Friday, October 18, 2013

FREE Digital Citizenship Week Webinar with Cable in the Classroom

October is official "Connected Educator Month" and next week there is a focus on how we teach our students to be good digital citizens as we celebrate "Digital Citizenship Week" between October 21-25, 2013. 

I will be helping Cable in the Classroom moderate a FREE webinar with Cable in the Classroom's Frank Gallagher entitled "Empowering Students to be InCtrl in a Digital Age".  The webinar will take place on Wednesday, October 23rd at 4:00 PM Eastern Time.  Click here to register for this free event.

I recently wrote a guest blog post for Cable in the Classroom's blog entitled "Teaching Digital Citizenship Everyday" which you can read here.

Please register for the webinar if you can make it.  We would love to have as many perspectives as possible.  If you are unable to participate live there will be an archive of the event available at a later date.

Thursday, October 17, 2013

As Seen on Twitter This Week - October 17, 2013

This a copy of the weekly e-mail that I share with my peers.  It is a way for me to pass along the great things that I see each week on social media.  

As Seen On Twitter This Week – October 17, 2013

Last week was a little crazy with conferences so I didn’t send out my weekly Thursday “As Seen on Twitter This Week” e-mail.  I added a few more links this week to make up for it.

If you only read a couple I would recommend the first two links – social media impacting the writing of our students and why girls are not pursuing college computer degrees.

I also wrote a couple of blog posts this week that might be of interest:

Does McDonald’s Have A Better Learning Space Than Your Classroom?

The Government Shut Down – Graphs to Use For Writing Prompt



The Dumbest Generation? No, Twitter is Making Our Kids Smarter
- how is the use of social media by our students impacting their writing

Why Are Girls Not Pursuing College Computer Degrees
- I have been reading a lot about this topic as the father of two girls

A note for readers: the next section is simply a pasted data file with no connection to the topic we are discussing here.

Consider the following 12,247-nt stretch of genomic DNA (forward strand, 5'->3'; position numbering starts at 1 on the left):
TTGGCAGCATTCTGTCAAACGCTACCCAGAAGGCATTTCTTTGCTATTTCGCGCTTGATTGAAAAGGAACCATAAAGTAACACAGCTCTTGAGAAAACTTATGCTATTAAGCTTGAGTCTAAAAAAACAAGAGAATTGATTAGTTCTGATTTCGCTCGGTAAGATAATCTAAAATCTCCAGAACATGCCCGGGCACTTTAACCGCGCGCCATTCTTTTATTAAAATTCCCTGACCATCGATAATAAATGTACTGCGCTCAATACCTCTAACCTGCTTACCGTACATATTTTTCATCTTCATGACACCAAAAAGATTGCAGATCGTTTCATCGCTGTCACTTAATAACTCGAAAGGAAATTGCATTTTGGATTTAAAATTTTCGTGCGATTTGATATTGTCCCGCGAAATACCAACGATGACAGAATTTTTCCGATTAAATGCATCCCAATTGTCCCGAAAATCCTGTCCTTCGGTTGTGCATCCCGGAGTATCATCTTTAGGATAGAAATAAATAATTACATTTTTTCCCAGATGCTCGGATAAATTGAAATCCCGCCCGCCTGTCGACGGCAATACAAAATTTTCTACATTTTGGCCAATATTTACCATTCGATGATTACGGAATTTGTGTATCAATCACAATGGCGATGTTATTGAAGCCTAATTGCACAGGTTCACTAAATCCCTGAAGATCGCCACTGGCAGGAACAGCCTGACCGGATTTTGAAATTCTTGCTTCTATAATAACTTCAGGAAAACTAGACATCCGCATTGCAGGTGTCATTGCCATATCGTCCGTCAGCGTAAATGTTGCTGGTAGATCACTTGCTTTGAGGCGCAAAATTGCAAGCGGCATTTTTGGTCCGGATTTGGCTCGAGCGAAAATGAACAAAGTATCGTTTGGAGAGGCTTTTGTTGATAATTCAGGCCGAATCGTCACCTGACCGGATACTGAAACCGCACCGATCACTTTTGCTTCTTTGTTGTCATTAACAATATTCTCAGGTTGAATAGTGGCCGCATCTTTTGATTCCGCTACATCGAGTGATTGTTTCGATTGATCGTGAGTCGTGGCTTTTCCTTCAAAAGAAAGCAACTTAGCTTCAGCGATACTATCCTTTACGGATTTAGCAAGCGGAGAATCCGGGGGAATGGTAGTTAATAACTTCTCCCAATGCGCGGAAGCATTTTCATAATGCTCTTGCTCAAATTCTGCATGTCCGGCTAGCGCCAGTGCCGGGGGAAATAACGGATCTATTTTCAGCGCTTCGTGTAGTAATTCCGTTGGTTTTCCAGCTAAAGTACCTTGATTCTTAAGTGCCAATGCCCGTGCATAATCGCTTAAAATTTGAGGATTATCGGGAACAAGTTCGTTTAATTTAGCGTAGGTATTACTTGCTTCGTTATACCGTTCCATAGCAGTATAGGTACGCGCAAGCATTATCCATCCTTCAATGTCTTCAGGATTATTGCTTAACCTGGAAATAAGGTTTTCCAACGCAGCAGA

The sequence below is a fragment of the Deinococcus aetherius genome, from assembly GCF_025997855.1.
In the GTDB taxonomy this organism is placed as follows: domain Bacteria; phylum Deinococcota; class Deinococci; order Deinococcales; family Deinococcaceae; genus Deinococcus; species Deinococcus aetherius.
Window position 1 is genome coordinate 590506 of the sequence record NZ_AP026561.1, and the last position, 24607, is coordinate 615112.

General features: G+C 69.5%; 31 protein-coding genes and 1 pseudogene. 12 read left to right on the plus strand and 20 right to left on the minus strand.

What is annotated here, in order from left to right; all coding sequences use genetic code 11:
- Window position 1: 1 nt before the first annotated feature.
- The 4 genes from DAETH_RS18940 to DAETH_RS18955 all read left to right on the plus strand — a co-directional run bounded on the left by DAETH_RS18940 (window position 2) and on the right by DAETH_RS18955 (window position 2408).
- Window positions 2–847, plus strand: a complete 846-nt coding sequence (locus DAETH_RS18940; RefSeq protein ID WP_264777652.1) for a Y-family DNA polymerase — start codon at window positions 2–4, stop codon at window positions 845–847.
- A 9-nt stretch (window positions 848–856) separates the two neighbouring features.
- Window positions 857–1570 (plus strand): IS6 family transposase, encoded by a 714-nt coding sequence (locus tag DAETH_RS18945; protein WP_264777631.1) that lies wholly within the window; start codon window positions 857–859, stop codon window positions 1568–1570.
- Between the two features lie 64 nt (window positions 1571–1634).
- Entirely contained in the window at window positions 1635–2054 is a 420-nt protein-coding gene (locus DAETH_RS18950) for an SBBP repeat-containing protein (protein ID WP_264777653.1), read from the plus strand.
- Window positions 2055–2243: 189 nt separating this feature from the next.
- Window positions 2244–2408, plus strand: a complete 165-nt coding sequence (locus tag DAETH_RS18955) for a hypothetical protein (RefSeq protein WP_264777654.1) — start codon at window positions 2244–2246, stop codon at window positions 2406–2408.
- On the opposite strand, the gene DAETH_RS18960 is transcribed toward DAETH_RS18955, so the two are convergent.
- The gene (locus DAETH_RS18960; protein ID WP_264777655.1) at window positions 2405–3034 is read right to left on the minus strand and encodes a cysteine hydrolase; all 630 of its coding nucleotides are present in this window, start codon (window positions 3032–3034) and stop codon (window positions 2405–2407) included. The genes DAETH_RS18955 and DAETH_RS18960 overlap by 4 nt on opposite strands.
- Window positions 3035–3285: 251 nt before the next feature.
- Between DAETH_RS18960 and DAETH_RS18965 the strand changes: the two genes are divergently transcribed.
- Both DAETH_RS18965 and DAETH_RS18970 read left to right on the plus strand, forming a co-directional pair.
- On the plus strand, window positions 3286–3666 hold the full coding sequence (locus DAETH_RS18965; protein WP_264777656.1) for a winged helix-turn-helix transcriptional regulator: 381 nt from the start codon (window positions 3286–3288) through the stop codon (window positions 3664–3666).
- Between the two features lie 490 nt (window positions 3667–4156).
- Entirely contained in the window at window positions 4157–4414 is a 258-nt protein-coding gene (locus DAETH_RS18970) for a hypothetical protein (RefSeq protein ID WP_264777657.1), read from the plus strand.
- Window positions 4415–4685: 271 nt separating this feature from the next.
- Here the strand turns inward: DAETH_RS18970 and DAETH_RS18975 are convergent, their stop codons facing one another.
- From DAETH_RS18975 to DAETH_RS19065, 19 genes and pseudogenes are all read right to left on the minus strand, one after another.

Study: U.S. Education Tops Spending List
- one of the facts that caught my eye was that between 2000-2011 teacher salaries for U.S. teachers increased 3%, in other countries increased 17=20%

Making the Most of a Small Space
- ideas on organizing your classroom to make the most of the space

Howard Gardner “Multiple Intelligences” are not ‘Learning Styles’
- some great comments from Mr. Gardner himself on M.I.

How Big Is A House in Different Countries
- interesting comparison of how much space we really need from a global perspective

The Unofficial Guide to Educational Twitter Hashtags

- the use of hashtags is one of the most important skills to getting the most out of Twitter

Coming Attractions - The Monuments Men - A History Movie and Possible Lesson Plans

Almost three years ago - back in April 2010 - I did a podcast review of Robert M Edsel's book "The Monuments Men" and discussed some ways it could be used in the classroom. It is a great book about the true story of how Allied troops were able to save the artwork stolen by the Nazis in World War II before it was destroyed.

I was so excited this week to happen upon the trailer for the upcoming movie based on the book.  It will be out in December 2013 and has enough star power to ensure that it will be a box office hit for the holidays. Check out the trailer below.

Anyone else read this book?  What are your thoughts? Please leave a comment on this blog post.  Thanks.

Wednesday, October 16, 2013

Does McDonald's Have A Better Learning Space Than Your Classroom?

As I write my dissertation I often seek out places to write which are free of distraction.  If I try to write or read at home or in my classroom there are usually things that keep me from working on the task at hand. I don't need much - a place to sit, ample table room to spread out some items, free wifi and a power outlet.  Public libraries are great and I like coffee shops - Caribou Coffee is probably my favorite.  Sometimes I buy a drink or get a snack.  

There is a McDonald's close to my house and over the past couple of months I have frequented it to work several times.  Last week as I stopped in after school to work and sat down I noticed just how many people were in the same place using the wifi.  Everyone there was using a device on the wifi - cell phones, tablets and laptops.  This perhaps isn't surprising but then I also noticed the design of the space itself.  It was inviting, pleasant, comfortable.  This McDonald's is a great, do I dare say it - a great learning space.

Then two days ago my friend William Chamberlain @wmchamberlain tweeted a picture of a McDonald's with the following text "McDonalds has better learning spaces than most schools :(" and included Ira Socol @irasocol  I retweeded it and added "Truth".

Tonight when I finished working on my paper I took some pictures of the McDonald's.  They really did a great job of creating a learning space.  I won't mind having some of this furniture in my classroom.